Nevertheless, while the efficacy of phage therapy has proven to be an efficient alternative to conventional antibiotics, there is still need for new developments to translate the approach into routine treatments. Some important applications of phage therapy in the clinical field that require urgent development, besides fighting infections caused by multidrug-resistant bacteria, are the treatment of infections caused by intracellular bacteria, infections caused by bacteria capable of forming biofilms, bacterial chronic infections, and even the treatment of bacterial systemic infections. In non-clinical fields, it is imperative to study the impact of phage use on the environment and also the effect of abiotic factors on phage viability—such as temperature, pH, salinity and UV radiation—particularly if phage treatment will be used outside where these parameters vary greatly throughout the year. The structural and functional stabilization/preservation of phage particles in supports may be an important strategy to overcome the negative effect of these abiotic factors. Another important aspect, for both clinical and non-clinical applications, is the need to prevent potential bacterial regrowth after treatment due to the development of phage-resistant mutants, which can be hampered by the use of phage cocktails (which at the same time can broaden the action spectrum of the phages) and/or by the use of combined approaches, such as the use of antibiotics during phage treatment. Additionally, in general, more ex vivo and in vivo studies are also imperative to translate the technology to the field.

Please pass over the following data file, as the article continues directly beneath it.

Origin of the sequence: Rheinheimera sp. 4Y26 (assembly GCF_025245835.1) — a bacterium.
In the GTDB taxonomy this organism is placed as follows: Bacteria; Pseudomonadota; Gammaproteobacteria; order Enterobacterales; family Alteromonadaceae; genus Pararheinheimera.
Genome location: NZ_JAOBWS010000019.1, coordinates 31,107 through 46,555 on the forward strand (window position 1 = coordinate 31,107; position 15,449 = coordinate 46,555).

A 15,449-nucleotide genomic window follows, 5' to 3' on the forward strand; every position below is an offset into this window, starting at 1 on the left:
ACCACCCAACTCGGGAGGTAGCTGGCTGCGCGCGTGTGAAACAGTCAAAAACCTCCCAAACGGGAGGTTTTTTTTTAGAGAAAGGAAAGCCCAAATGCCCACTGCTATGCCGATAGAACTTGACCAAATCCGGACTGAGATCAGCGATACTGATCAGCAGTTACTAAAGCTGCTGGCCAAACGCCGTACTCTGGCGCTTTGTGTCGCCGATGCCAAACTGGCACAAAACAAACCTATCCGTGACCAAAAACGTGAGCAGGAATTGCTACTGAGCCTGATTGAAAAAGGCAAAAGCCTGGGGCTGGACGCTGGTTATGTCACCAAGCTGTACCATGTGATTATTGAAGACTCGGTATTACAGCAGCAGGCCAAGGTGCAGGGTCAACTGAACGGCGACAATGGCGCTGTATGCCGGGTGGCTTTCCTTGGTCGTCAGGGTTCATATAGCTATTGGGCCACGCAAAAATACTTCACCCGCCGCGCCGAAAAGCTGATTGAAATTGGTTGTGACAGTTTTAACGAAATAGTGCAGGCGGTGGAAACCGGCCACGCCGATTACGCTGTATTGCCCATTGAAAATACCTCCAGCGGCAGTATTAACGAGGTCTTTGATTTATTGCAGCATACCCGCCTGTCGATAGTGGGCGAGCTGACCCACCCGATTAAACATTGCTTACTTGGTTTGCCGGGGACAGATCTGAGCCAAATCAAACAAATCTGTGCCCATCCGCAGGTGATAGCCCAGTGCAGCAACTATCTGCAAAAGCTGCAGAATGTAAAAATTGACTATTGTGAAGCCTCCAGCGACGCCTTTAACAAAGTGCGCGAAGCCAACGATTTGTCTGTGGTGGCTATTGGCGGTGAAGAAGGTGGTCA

This Special Issue will gather the most recent knowledge from researchers that demonstrates that bacteriophages are promising candidates for controlling bacterial infection, not only in the clinical field, but also in other areas, such as in veterinary medicine, the food industry, and in agriculture and aquaculture.

Prof. Dr. Adelaide Almeida
Guest Editor

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Published Papers (3 papers)

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Research

Open AccessArticle
A Frameshift Mutation in wcaJ Associated with Phage Resistance in Klebsiella pneumoniae